This was inspired by 5 things you should know before dating a journalist, which I found quite funny (while itching to deconstruct - which I won’t do).
1. Google is our friend
…and Twitter, Facebook etc… If you are of a “dating age” then you have a life online and we have the means to expose it.
If you have a life online, you have a computer and we know how it works.
And the best part is, you will give us your passwords, surrender your laptops and let us configure your smartphones, because, hey… we know how to fix it.
So it’s best you don’t try to hide anything. We don’t have to find things out, your computers will tell us.
2. We like our toys
Be it computers, cameras, remote controls or actual toys.
Inquisitive brains like to fiddle with things, find out how they work, what makes them tick and how to make them do new and interesting things.
With the right application domain, you could be in for the time of your life.
3. You will be tuned out
Programming requires attributes that at extremes would be considered autism.
Present us with an interesting enough problem and we will tune the world out.
Present us with a boring subject and we will tune the world out.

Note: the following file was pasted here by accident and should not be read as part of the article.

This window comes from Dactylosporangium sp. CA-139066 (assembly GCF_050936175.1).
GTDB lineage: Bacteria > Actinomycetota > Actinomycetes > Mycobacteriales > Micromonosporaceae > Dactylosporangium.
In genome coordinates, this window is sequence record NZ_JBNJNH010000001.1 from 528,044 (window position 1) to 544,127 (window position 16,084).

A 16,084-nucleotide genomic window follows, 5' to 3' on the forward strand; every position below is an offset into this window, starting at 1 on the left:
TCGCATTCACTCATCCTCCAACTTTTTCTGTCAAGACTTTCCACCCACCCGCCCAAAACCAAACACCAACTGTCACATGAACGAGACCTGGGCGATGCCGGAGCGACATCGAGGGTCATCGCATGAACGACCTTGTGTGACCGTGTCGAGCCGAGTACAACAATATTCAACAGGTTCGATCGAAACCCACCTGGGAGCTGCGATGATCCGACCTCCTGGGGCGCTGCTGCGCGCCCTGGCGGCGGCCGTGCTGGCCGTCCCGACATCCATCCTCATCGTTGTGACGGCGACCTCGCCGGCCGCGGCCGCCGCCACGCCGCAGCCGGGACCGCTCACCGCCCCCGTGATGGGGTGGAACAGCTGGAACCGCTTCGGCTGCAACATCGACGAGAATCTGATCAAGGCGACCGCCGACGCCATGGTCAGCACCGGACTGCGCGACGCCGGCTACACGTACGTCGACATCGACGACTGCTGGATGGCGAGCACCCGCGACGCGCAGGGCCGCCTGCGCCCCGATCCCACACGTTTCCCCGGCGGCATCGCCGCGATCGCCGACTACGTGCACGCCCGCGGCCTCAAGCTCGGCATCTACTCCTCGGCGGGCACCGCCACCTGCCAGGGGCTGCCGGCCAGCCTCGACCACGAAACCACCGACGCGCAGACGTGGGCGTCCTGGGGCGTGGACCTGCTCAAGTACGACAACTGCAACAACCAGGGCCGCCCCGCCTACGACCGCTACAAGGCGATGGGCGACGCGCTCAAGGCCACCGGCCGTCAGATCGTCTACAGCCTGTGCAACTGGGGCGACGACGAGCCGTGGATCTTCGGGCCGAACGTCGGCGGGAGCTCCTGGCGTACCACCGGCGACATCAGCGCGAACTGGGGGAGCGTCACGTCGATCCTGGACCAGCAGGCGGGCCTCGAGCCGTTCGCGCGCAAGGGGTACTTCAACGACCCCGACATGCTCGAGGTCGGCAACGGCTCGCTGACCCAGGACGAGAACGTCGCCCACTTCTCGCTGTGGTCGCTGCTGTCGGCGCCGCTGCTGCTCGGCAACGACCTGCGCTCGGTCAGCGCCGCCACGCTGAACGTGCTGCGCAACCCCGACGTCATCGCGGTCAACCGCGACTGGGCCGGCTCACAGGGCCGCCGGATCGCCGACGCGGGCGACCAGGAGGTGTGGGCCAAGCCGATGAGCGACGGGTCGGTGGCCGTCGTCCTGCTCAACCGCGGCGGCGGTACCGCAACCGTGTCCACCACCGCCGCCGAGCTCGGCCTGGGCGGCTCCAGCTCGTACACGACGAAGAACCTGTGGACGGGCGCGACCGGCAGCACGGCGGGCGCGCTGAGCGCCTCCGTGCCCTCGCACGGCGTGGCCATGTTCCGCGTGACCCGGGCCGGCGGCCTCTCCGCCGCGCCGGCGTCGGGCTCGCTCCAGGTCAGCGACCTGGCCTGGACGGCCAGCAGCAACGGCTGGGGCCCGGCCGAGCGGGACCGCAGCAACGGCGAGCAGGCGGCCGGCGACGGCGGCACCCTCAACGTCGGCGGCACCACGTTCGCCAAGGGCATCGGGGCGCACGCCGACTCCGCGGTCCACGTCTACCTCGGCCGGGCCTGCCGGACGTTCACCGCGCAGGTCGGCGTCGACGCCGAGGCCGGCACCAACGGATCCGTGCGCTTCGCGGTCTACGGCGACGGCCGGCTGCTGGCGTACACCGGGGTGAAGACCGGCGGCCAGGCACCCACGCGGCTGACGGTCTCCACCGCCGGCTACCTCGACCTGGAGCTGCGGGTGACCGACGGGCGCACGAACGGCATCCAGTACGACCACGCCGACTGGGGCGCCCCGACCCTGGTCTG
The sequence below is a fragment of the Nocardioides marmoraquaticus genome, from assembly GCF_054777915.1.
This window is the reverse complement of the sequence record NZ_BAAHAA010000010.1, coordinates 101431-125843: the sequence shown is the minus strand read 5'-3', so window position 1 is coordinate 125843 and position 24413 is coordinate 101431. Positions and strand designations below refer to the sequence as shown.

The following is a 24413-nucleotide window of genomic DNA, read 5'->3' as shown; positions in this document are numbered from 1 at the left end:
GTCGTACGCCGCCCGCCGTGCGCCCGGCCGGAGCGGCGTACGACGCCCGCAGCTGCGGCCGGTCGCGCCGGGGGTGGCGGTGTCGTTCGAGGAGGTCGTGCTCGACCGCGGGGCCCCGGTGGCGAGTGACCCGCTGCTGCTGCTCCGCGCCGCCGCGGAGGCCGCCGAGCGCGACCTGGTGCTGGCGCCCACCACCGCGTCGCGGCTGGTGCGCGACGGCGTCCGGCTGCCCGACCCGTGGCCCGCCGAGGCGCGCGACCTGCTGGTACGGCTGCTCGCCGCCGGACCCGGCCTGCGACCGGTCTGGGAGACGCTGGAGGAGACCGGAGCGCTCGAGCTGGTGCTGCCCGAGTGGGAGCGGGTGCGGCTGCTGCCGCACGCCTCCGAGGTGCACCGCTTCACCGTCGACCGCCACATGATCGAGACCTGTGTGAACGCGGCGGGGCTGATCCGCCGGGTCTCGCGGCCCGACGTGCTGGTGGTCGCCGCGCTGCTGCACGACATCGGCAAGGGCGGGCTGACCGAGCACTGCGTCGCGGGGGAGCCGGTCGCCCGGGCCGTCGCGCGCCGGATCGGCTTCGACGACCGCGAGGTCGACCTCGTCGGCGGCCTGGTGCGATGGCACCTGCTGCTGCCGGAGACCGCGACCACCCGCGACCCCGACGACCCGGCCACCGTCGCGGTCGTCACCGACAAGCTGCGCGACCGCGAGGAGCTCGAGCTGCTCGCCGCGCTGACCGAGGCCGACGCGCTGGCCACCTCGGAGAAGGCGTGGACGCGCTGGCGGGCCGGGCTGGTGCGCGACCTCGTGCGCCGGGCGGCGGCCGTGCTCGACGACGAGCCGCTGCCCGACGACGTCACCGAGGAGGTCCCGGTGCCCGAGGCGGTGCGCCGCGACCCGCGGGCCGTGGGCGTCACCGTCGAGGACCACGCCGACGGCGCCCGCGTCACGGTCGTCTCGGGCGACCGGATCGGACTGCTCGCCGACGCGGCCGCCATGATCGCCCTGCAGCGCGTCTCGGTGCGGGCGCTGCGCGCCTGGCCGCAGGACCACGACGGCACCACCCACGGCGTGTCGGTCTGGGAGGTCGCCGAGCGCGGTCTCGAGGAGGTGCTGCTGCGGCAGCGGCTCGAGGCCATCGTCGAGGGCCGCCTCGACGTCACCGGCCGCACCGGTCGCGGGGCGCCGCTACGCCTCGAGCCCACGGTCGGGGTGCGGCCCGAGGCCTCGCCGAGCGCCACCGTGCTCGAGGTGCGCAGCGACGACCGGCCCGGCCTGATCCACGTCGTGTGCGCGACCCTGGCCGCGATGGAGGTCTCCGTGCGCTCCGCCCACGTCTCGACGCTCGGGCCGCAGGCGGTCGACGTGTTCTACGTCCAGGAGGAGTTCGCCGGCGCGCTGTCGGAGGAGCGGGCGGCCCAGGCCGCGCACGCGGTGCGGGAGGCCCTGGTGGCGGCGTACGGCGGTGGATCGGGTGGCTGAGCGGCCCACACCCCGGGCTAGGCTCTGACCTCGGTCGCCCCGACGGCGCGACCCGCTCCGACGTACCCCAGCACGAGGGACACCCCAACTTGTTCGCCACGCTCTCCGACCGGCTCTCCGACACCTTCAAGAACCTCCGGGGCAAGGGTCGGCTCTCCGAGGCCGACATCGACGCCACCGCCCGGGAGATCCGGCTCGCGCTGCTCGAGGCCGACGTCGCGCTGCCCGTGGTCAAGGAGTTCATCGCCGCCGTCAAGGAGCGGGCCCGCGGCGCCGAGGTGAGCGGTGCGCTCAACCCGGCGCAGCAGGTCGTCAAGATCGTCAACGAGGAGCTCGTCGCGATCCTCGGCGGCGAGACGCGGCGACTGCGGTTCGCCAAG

You need to find the right balance of subjects and alternation velocity.
Be careful of the “black hole” subject though. This is a subject that once breached will create an endless monologue of minute details that will kill anything and everything by sheer force of boredom.
And never, ever, put two geeks that share the same “black hole” subject in the same room. You are guaranteed a super massive black hole that will suck your conversational universe, compact it and eliminate it in the vortex of incomprehensible detail that is stored in the programmer’s mind.
Add an internet connection and you might never get out alive.
4. Don’t ask us to fix your computer.
Especially don’t ever utter the words “I have this problem with my computer, maybe you could help me…” within a month of meeting, even if it is a pretext for luring the target to your bedroom.
There is nothing more boring than cleaning up a Windows installation for the Nth time and the aversion effect is immediate.
Let it be known there is a problem (“darn, my laptop started acting up again”), let them offer, never ask.
For more repercussions see also 1.
5. Variation guaranteed.
Programmers vary wildly, in personality, in interests, in body shapes.
You could claim above average intelligence until you see the state some software projects end up in, so no, anything goes.
You better consciously avoid stereotypes (the geek, the nerd, the asocial, the unwashed etc.) and keep an open mind.
Surprises, good and bad, are part of living.